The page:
Our society must recognize a truth that numerous scientific studies have established, and countless medical professionals already know — children who experience abuse, neglect and other forms of trauma are more likely to suffer from challenges such as mental illness, substance use disorders and even physical health consequences as adults. Known as Adverse Childhood Experiences or "ACEs," these factors harm children throughout our community and are exacerbated by disparities related to education, housing and healthcare. 

A recent study published in the medical journal JAMA Pediatrics demonstrates that while ACEs are common across all sociodemographic categories, children who are certain minorities, poor, or identify as gay/lesbian or bisexual are disproportionately impacted. The obvious conclusion is that if we act to reduce disparities for our children now, we can rely less on our criminal justice system to respond later. 

We recognize this necessity in Washington County. For the past year, a task force of leaders has worked to strengthen our proactive response to ACEs. Our aspiration is to co-locate our recently established Family Justice Center with CARES Northwest, Oregon's oldest and largest child advocacy center, into a single location in Washington County. This comprehensive facility would demonstrate a commitment to equity and justice while ensuring every family in our community, regardless of sociodemographic status, has access to a trauma-informed response when abuse, neglect or other trauma occurs.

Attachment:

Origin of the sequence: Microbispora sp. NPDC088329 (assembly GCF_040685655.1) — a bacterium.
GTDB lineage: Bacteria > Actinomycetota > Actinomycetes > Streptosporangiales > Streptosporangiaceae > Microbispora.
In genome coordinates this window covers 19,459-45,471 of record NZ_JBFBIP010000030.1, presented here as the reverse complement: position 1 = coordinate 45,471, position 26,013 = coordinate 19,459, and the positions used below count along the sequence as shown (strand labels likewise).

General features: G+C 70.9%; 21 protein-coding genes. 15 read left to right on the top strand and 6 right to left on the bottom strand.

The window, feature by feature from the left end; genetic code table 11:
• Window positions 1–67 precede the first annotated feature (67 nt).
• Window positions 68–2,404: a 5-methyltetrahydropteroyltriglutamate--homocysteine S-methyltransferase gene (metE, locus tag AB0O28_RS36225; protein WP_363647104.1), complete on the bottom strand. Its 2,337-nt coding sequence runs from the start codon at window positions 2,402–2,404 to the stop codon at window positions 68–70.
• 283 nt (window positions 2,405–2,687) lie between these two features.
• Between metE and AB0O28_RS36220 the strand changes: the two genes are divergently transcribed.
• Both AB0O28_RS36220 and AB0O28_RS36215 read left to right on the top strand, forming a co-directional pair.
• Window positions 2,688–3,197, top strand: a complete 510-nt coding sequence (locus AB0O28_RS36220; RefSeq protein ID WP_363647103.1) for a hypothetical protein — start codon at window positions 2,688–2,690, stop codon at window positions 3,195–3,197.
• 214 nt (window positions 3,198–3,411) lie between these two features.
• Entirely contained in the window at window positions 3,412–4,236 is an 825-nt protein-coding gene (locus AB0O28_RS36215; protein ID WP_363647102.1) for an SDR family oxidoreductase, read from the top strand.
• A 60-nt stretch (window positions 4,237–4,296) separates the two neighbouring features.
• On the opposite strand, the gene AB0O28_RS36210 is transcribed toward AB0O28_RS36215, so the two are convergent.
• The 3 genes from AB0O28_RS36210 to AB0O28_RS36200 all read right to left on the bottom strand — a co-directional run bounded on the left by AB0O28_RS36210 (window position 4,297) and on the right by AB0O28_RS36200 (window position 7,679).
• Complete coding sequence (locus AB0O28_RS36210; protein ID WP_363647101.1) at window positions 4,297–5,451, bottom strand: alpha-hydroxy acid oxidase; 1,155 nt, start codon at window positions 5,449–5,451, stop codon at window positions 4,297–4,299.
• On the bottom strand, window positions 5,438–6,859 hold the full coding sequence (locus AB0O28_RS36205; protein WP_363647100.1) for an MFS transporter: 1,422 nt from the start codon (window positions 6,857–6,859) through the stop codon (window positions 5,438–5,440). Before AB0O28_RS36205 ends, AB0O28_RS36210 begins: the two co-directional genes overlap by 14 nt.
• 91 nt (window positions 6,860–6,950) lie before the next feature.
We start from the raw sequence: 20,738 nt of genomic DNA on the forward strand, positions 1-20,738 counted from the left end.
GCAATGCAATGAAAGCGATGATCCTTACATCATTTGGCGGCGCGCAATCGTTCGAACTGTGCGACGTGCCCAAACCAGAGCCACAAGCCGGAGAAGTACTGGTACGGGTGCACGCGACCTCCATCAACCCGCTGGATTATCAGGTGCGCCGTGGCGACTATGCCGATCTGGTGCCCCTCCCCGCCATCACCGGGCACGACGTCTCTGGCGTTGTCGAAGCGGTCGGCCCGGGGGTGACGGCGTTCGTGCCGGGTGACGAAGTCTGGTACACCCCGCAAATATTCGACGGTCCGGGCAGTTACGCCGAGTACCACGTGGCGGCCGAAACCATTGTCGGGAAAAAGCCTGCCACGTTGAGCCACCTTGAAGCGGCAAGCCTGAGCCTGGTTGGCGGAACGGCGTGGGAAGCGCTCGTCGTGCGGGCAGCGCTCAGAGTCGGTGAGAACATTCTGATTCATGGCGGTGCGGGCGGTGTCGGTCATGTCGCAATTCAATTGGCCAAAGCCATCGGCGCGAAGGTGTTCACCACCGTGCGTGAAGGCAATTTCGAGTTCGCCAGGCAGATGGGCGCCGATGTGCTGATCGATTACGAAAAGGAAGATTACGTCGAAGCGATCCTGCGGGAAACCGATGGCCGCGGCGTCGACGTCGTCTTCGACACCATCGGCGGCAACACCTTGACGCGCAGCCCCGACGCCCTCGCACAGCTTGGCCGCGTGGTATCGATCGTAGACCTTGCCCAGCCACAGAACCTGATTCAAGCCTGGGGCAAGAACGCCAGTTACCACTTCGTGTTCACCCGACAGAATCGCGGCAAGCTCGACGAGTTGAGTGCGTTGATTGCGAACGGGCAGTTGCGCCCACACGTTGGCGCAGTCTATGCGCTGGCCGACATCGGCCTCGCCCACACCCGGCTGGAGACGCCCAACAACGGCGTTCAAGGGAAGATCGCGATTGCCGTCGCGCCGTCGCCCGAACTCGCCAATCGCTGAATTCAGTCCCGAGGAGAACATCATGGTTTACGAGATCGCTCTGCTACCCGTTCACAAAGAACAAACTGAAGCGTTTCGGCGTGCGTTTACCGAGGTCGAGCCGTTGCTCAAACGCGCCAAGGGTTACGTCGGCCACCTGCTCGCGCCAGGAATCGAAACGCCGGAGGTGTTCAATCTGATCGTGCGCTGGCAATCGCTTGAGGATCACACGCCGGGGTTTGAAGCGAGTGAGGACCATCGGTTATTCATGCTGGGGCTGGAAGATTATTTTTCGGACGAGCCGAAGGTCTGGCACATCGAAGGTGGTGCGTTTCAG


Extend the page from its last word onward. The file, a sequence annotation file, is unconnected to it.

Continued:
Let me be clear, this effort is not a panacea to solve all problems. Indeed, it must occur alongside other important initiatives to combat racism and bias. Nevertheless, I believe if we hope to accomplish a transformational change so that we are better equipped to achieve the fair, just and equitable society that we desire, we must do more to address childhood trauma now.
 

Media contact information
Stephen Mayer
Public Information Officer
971-708-8219

HILLSBORO, Ore.- On July 2, 2020, a Washington County jury found Zachery Thomas Sanders guilty of first-degree robbery, second-degree robbery, second-degree theft, menacing, fourth-degree assault, strangulation and unlawful use of a weapon. On July 7, 2020, Judge Ted Sims sentenced the defendant to 90 months in prison. Senior Deputy District Attorney Jeffery MacLean prosecuted the case against Mr. Sanders.

On February 16, 2020, the victim arranged to meet with the defendant to sell a pair of shoes to a third party in Forest Grove, Oregon. After driving the victim to a nearby location to sell the shoes, the victim got back into the car with the defendant and two other men. Mr. Sanders then grabbed the victim’s backpack in an attempt to steal it. A struggle ensued and Mr. Sanders then assaulted and choked the victim. During the commission of the robbery, the victim was also threatened with a firearm.